“I think we have a shot at doing pretty well, and we’re definitely going to do a lot better than last year,” Olsson said. “It feels good to be on a winning team instead of one that loses all the time, and we all get along as a team. It’s been fun.”
Dean Holzwarth has covered primarily high school sports for Grand Rapids-based WOOD-TV for four years after serving at the Grand Rapids Press and MLive for 16 years along with shorter stints at the Ionia Sentinel and WZZM. Contact him at [email protected] with story ideas for Allegan, Kent and Ottawa counties.
PHOTO: Hunter Myers, far left, is in his first season leading the East Grand Rapids boys bowling program. (Photo courtesy of the EGR bowling program.)
WATERFORD – All Waterford Mott head boys bowling coach Rob Hanson wanted to do was have a personal practice session.
Little did he know it would randomly plant a seed that would eventually produce some state high school bowling history.
More than two years ago, after finding some rare time outside his coaching duties to work on his own game at a local center, Hanson noticed a kid coming in with his grandmother to bowl.
Hanson immediately took notice of how well the kid was bowling and the fact he had a pair of Waterford Mott soccer shorts on. So he asked the kid, then-sophomore Brendan Riley, if he went to the school.
After Riley told Hanson that he did, Hanson had another question for him.
“Why didn’t you try out for bowling?” Hanson said.
Riley said at the time, his mother wasn’t familiar with the bowling team’s schedule and thought it would take too much time away from school.
Once Hanson explained the schedule to the family, Riley ended up trying out after all and made the JV team.
Weeks later, Riley worked his way up to varsity.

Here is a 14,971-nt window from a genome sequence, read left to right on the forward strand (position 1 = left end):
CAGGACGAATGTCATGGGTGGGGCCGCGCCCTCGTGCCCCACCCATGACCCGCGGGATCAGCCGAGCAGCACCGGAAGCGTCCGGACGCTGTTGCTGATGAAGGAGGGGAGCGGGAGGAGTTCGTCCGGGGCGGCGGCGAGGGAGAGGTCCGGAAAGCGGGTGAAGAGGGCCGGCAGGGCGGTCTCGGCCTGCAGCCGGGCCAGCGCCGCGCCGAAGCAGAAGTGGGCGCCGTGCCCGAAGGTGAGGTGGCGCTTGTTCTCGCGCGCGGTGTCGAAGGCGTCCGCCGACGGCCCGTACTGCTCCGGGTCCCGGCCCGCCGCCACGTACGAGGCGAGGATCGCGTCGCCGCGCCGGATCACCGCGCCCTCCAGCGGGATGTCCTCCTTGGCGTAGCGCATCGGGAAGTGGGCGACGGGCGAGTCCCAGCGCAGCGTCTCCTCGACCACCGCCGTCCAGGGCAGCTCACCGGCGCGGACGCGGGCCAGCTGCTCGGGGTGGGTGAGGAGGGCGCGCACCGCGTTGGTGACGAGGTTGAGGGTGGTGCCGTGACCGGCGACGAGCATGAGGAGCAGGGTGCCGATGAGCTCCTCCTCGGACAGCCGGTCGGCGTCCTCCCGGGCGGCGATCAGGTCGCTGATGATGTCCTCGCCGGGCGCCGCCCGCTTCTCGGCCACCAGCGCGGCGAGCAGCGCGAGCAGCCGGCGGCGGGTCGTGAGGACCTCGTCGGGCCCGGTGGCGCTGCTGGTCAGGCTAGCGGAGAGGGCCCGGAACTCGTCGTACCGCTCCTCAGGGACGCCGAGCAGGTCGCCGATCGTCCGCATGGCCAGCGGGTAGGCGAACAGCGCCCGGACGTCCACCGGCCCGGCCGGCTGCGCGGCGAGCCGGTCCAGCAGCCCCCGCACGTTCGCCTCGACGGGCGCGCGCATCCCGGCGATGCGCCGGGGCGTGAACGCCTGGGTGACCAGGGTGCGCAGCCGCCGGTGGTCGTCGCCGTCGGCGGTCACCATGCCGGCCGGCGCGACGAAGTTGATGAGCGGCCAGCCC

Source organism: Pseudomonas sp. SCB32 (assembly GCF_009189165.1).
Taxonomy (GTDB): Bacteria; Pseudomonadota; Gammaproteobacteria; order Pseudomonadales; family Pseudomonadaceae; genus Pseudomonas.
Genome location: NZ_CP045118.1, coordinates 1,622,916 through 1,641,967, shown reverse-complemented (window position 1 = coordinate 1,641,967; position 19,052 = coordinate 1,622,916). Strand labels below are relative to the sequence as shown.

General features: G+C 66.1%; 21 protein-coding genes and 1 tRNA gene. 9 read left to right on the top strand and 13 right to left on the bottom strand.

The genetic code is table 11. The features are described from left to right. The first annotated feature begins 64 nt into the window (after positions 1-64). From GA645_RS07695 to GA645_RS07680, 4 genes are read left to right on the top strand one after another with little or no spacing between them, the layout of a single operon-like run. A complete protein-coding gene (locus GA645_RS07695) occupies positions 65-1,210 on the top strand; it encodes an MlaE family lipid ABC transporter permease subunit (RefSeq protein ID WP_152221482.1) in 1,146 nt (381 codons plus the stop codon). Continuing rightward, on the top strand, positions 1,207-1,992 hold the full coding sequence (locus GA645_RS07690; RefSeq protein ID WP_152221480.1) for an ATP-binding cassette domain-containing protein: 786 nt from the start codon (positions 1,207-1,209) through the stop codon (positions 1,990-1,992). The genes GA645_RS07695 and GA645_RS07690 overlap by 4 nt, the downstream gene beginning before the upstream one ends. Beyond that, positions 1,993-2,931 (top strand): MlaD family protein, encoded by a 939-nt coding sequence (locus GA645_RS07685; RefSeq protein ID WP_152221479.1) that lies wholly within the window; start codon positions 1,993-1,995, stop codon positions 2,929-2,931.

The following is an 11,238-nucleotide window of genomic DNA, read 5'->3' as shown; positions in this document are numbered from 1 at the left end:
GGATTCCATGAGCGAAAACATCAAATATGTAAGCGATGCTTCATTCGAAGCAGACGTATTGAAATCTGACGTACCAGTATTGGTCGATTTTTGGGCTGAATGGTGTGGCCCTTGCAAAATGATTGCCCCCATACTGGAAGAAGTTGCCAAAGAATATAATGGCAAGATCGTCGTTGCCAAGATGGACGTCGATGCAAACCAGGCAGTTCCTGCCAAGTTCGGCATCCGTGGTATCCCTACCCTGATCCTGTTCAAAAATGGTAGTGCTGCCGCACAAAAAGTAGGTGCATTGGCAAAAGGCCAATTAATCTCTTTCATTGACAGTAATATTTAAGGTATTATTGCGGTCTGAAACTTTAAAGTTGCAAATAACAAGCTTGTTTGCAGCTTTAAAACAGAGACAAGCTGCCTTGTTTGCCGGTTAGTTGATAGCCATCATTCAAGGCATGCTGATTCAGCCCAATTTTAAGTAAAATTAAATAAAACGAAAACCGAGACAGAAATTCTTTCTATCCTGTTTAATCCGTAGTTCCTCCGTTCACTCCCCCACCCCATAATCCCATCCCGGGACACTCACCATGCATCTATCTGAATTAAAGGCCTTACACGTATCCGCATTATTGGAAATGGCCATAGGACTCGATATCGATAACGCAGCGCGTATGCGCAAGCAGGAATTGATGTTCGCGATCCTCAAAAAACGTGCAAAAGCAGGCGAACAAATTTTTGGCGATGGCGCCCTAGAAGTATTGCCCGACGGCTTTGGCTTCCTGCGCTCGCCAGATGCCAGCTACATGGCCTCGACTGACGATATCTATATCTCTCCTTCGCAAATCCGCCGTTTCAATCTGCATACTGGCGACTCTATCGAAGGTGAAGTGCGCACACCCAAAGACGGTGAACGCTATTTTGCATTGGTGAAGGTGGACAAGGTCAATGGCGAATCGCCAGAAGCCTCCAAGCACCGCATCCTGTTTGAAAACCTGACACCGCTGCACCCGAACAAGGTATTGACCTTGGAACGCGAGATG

The rest, as they say, is history.
After bowling on the varsity for a majority of his sophomore year, Riley as a junior last year won the Division 1 Finals singles championship, capping a rapid rise to the top that might not have happened if not for that chance encounter.
“It was quite surprising,” Riley said. “I wasn’t expecting to see the coach that day. I was just going up to have a good time with my grandma.”
Last year for Riley turned out to be all about his individual success, as he led the Lakes Valley Conference with a 217 average and ended up seeded No. 8 out of the Finals qualifying block.
Riley then rolled to the title, earning a 14-pin win over Mattawan’s Charlie Johnson in the final.
For Riley, his success at the MHSAA Tournament boiled down to one thing: Composure.
“I think the only reason I won was because I had the best attitude,” said Riley, who also was a member of Mott’s soccer team in the fall. “Everyone I bowled in the match play started to get upset at themselves every time they got a split or when they didn’t get a strike.”
As a senior, Riley’s average actually has been down a little compared to last year’s 207, but what his teammates have done has been a bigger testament of his success – and made it even more enjoyable than what he accomplished last year as an individual.
Riley enters Friday’s Regional tournament third on Mott in average behind teammates Dylan Keating and Zechariah Thomas, but that is more a reflection of the improvement those two have shown and how they were inspired by what Riley did last year.
“He hasn’t had a bad year,” Hanson said of Riley. “It’s just that his success is breeding desire for everyone else. His leadership quality is amazing.”
Mott will travel Friday to Century Bowl with four tournament titles, including winning the LVC championship, and a 15-1 record.
Bowling is as fickle a sport as any, but no doubt the Corsairs are contenders if they bowl as they’re capable.
“As a team, it feels a lot better to get more things accomplished beyond just myself,” Riley said.
Riley also has a college future, as he has signed to bowl for Goshen College in Indiana as part of the first recruiting class for the new program.
An individual title last year, team domination so far this season and a future in college bowling? That’s a great crop of greatness that was planted simply by running into Hanson that one day.
“It’s a great story,” Hanson said.
Keith Dunlap has served in Detroit-area sports media for more than two decades, including as a sportswriter at the Oakland Press from 2001-16 primarily covering high school sports but also college and professional teams. His bylines also have appeared in USA Today, the Washington Post, the Detroit Free Press, the Houston Chronicle and the Boston Globe. He served as the administrator for the Oakland Activities Association’s website from 2017-2020. Contact him at [email protected] with story ideas for Oakland, Macomb and Wayne counties
PHOTOS (Top) Waterford Mott’s Brendan Riley finds his shot during a match. (Middle) Riley takes a post-tournament photo after winning last season’s singles championship. (Top photo courtesy of the Riley family.)